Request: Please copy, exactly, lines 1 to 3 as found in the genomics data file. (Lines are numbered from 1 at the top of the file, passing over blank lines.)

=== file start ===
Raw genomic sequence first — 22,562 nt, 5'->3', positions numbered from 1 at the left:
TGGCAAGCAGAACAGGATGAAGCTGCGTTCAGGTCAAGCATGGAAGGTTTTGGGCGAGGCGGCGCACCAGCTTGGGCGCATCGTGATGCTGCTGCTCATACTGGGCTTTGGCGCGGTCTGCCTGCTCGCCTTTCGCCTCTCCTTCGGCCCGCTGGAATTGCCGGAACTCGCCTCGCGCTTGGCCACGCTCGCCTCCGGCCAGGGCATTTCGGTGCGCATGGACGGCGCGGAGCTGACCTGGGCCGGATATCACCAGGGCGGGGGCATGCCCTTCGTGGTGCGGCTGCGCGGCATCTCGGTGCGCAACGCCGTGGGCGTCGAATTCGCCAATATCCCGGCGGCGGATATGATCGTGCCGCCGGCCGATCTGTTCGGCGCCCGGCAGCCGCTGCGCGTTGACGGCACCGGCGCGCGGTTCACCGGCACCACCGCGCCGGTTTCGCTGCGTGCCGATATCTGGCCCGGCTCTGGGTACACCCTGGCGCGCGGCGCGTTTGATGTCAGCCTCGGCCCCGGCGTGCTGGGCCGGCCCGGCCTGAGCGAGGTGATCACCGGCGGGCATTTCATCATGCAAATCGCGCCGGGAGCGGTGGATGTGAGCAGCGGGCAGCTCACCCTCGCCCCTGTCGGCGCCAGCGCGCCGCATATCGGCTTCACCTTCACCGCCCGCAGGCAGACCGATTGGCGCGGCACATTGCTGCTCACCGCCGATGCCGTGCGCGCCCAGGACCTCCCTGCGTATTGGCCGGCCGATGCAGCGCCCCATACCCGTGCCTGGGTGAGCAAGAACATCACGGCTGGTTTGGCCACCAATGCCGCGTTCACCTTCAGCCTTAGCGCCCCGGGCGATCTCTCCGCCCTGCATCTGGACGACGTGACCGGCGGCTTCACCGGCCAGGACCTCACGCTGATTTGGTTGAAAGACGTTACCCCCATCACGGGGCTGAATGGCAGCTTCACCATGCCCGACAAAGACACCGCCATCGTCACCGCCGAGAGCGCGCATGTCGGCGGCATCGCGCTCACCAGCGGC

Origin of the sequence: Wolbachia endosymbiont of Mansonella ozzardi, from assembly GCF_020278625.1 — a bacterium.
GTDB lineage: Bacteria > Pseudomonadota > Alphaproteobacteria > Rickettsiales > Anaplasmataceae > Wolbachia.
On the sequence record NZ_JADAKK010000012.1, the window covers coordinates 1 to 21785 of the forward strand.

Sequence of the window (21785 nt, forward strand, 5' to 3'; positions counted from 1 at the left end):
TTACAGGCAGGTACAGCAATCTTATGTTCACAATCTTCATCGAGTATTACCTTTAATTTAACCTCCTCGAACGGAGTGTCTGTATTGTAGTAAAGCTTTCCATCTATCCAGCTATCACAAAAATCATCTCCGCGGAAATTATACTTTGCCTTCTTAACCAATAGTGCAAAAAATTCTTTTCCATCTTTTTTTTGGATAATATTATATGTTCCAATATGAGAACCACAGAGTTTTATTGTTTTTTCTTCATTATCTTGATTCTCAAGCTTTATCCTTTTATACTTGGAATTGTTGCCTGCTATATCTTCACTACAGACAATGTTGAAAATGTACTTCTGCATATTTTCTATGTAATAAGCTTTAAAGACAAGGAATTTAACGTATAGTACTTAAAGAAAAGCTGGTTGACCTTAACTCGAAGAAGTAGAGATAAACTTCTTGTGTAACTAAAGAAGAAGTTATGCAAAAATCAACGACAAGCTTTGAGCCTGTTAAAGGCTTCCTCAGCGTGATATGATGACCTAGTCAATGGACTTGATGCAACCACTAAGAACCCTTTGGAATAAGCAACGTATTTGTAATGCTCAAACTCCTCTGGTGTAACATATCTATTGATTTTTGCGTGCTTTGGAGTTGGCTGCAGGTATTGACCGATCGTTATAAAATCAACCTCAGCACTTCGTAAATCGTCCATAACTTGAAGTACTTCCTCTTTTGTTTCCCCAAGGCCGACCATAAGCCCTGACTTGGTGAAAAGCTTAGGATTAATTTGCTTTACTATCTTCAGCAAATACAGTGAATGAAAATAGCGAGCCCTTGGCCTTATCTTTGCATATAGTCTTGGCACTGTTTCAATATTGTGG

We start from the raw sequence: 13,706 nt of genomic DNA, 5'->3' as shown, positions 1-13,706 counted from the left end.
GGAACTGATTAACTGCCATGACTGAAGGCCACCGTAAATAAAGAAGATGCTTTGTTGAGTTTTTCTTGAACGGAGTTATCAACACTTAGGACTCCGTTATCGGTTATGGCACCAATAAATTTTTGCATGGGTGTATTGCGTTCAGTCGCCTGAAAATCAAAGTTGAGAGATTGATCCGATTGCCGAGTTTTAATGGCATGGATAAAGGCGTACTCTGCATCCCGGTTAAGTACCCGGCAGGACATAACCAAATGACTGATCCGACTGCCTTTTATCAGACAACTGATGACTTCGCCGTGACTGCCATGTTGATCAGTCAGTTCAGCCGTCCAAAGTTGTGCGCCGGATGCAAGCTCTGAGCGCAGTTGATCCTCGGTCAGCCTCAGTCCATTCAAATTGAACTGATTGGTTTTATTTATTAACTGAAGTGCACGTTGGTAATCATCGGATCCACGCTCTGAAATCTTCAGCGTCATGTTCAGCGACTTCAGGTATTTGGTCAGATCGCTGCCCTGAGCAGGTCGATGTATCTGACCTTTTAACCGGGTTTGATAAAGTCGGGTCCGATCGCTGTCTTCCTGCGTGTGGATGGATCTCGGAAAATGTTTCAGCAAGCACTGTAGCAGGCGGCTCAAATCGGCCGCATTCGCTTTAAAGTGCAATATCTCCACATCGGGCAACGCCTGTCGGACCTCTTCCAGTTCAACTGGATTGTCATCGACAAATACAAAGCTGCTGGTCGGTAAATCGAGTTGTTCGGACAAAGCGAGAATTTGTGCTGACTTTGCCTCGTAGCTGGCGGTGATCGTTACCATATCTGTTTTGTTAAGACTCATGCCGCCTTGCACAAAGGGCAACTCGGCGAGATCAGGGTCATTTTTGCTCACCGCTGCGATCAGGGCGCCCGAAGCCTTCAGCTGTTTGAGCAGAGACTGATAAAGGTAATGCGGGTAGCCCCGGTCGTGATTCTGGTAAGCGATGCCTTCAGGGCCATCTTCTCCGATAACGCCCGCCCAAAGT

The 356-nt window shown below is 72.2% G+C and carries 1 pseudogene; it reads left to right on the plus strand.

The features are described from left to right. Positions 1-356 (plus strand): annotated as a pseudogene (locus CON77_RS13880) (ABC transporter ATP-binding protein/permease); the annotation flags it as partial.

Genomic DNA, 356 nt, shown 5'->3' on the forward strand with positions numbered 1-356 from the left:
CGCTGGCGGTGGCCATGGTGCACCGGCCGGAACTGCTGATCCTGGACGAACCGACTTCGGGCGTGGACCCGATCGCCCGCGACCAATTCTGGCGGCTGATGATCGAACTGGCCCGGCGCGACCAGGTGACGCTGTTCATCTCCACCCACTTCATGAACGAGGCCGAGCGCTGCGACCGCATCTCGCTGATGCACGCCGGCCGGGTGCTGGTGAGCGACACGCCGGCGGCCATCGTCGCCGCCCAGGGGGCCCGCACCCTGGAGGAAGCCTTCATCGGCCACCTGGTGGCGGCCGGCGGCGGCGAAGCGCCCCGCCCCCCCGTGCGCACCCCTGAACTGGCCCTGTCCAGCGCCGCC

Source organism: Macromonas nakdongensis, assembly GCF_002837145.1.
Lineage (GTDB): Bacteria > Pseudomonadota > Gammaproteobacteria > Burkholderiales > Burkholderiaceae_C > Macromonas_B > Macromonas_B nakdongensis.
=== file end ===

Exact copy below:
Raw genomic sequence first — 22,562 nt, 5'->3', positions numbered from 1 at the left:
TGGCAAGCAGAACAGGATGAAGCTGCGTTCAGGTCAAGCATGGAAGGTTTTGGGCGAGGCGGCGCACCAGCTTGGGCGCATCGTGATGCTGCTGCTCATACTGGGCTTTGGCGCGGTCTGCCTGCTCGCCTTTCGCCTCTCCTTCGGCCCGCTGGAATTGCCGGAACTCGCCTCGCGCTTGGCCACGCTCGCCTCCGGCCAGGGCATTTCGGTGCGCATGGACGGCGCGGAGCTGACCTGGGCCGGATATCACCAGGGCGGGGGCATGCCCTTCGTGGTGCGGCTGCGCGGCATCTCGGTGCGCAACGCCGTGGGCGTCGAATTCGCCAATATCCCGGCGGCGGATATGATCGTGCCGCCGGCCGATCTGTTCGGCGCCCGGCAGCCGCTGCGCGTTGACGGCACCGGCGCGCGGTTCACCGGCACCACCGCGCCGGTTTCGCTGCGTGCCGATATCTGGCCCGGCTCTGGGTACACCCTGGCGCGCGGCGCGTTTGATGTCAGCCTCGGCCCCGGCGTGCTGGGCCGGCCCGGCCTGAGCGAGGTGATCACCGGCGGGCATTTCATCATGCAAATCGCGCCGGGAGCGGTGGATGTGAGCAGCGGGCAGCTCACCCTCGCCCCTGTCGGCGCCAGCGCGCCGCATATCGGCTTCACCTTCACCGCCCGCAGGCAGACCGATTGGCGCGGCACATTGCTGCTCACCGCCGATGCCGTGCGCGCCCAGGACCTCCCTGCGTATTGGCCGGCCGATGCAGCGCCCCATACCCGTGCCTGGGTGAGCAAGAACATCACGGCTGGTTTGGCCACCAATGCCGCGTTCACCTTCAGCCTTAGCGCCCCGGGCGATCTCTCCGCCCTGCATCTGGACGACGTGACCGGCGGCTTCACCGGCCAGGACCTCACGCTGATTTGGTTGAAAGACGTTACCCCCATCACGGGGCTGAATGGCAGCTTCACCATGCCCGACAAAGACACCGCCATCGTCACCGCCGAGAGCGCGCATGTCGGCGGCATCGCGCTCACCAGCGGC

Origin of the sequence: Wolbachia endosymbiont of Mansonella ozzardi, from assembly GCF_020278625.1 — a bacterium.